Israel Police is bracing itself for a series of commemorative dates throughout April and May that could potentially spark nationwide chaos, a top-brass police officer told Ynet on Monday.
"Even the smallest spark could ignite multi-front incidents across Israel," said Deputy Commissioner Sigal Bar-Tzvi, head of Israel Police's Operations Department.
With the series of terror attacks in March, which claimed the lives of 11 victims and injured dozens, still looming large in their minds, the police are bracing for the eventful months ahead — beginning with the month of Ramadan overlapping with religious festivals such as Easter, Passover and Ziyarat al-Nabi Shu'ayb of the Druze community and continuing with secular observances such as Memorial Day, Independence Day and the Palestinian Nakba.
May will also mark the one-year anniversary of the inter-communal riots that broke out between Jews and Arabs and escalated to a full-scale 11-day conflict between Israel and Gaza Strip terrorist factions.
"The police is on very high alert of these events", Bar-Tzvi said. "We're trying to create maximal presence throughout the country, especially in potential flashpoints to answer for any scenario.
Our policy as law enforcement is to create as little friction as possible during protests and even during riots like around the Damascus Gate. The order passed down to the commanders on the ground is to try to contain such events and avoid arrests. However, the commander on the ground has full backing to act as they deem fit in the face of such riots..."
She noted that the factors that triggered last year's fighting in Gaza — dubbed in Israel "Operation Guardian of the Walls" — were still present and could easily spark another round of hostilities, but police have learned from their past mistakes and were much better prepared to tackle such occurrences.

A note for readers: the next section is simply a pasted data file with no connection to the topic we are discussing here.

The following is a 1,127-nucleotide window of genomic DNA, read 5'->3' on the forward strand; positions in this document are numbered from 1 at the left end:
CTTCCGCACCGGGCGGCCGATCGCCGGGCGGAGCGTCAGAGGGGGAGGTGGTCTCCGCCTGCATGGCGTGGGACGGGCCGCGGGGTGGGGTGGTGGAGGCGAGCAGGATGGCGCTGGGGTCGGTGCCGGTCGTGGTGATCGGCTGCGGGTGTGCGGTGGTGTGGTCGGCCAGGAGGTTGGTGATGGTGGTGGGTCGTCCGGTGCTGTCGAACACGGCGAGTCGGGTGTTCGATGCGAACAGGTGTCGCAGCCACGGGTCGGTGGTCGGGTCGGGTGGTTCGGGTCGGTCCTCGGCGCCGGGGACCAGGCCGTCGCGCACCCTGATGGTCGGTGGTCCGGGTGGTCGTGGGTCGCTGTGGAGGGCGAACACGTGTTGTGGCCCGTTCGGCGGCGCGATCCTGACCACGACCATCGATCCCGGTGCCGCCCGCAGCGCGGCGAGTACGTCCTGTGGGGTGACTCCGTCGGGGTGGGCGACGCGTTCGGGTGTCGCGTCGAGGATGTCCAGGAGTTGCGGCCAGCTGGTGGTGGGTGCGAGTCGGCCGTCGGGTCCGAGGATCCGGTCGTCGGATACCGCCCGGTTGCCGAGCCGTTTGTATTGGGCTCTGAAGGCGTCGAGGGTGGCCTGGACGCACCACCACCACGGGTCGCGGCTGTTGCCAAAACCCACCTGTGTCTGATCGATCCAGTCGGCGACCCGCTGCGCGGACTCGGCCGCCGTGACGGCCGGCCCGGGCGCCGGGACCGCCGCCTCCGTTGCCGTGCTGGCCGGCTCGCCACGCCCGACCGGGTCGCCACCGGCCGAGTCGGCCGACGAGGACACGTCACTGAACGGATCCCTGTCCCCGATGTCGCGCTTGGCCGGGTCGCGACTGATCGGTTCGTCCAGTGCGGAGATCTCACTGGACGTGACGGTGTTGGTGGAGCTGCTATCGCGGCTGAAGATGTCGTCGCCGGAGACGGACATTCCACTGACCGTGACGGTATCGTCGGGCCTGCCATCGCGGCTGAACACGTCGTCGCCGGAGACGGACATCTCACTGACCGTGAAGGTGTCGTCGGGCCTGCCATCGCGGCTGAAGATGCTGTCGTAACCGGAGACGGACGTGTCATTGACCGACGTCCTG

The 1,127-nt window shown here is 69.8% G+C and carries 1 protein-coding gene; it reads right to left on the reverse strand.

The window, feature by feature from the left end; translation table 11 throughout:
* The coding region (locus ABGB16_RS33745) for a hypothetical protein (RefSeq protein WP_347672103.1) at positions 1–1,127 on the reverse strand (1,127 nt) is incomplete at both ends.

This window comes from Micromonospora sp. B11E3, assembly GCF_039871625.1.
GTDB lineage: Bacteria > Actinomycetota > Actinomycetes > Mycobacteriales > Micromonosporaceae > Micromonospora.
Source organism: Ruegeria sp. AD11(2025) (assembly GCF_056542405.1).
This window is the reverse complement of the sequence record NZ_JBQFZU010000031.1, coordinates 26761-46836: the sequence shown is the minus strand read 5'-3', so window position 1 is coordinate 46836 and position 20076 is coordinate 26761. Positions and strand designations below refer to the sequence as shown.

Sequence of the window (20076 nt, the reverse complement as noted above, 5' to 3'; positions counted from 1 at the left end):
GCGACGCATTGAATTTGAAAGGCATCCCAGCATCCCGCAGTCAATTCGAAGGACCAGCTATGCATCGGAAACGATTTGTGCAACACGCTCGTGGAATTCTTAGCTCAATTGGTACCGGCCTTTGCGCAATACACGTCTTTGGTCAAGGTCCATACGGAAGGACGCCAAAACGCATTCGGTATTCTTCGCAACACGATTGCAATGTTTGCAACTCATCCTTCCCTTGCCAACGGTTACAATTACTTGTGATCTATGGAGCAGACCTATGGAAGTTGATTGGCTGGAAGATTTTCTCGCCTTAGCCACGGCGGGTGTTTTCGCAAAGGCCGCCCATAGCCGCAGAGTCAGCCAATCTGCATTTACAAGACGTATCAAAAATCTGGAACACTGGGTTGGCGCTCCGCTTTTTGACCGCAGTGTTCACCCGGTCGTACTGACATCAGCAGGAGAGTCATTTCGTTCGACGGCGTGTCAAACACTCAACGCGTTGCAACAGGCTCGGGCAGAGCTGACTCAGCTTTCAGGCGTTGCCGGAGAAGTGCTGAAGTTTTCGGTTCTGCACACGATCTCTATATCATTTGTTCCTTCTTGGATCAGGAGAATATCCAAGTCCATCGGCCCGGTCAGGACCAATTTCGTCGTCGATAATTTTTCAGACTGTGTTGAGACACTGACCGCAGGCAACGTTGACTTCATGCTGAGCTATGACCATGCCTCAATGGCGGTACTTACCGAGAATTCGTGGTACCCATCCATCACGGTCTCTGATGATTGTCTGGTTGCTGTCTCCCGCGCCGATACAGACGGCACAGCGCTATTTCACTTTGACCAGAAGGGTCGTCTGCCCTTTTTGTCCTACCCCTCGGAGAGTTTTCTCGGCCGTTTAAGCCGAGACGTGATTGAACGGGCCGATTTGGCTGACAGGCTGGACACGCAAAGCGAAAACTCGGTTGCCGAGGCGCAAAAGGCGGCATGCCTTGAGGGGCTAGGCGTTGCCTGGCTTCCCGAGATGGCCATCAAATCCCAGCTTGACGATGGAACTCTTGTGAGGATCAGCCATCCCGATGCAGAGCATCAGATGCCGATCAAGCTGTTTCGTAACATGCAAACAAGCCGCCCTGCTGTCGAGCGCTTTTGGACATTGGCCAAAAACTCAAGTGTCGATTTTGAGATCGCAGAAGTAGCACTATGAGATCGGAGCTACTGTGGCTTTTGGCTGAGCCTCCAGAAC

"Today, we the police are ready and prepared for any spark that could ignite the Arab streets and mixed cities," she said, referring to a handful of Jewish-majority cities with considerable Arab populations where tensions boiled over last year.
"The police mapped out all the potential points of friction across the country toward the one-year anniversary of 'Operation Guardian of the Walls'. We're still severely short on manpower. We'll be able to respond to most occurrences but not all."
With tensions running high after the recent spate of terrorist attacks, Prime Minister Bennett last week called on Israelis who have a gun license to carry a firearm with them.
Bar-Zvi stressed that carrying a firearm entails great responsibility and urged civilians to use it only in accordance with the law and the stipulations of their license. She also suggested that license holders take a refresher course and familiarize themselves with the proper procedure of opening fire.
Meanwhile, the police have also temporarily halted all trainings to bolster its forces on the ground, in addition to volunteers, municipal inspectors, Border Police forces, and some 1,300 IDF troops who were also dispatched to aid.
"The police is acting in collaboration with all security bodies. There is security surrounding markets, malls, hitchhiking stops, train stations, schools, recreational areas, and other crowded spaces," Bar-Tzvi said. "Along with walking the beat, the police is monitoring the internet to gather intelligence on individuals calling for riots or planning terrorist activity."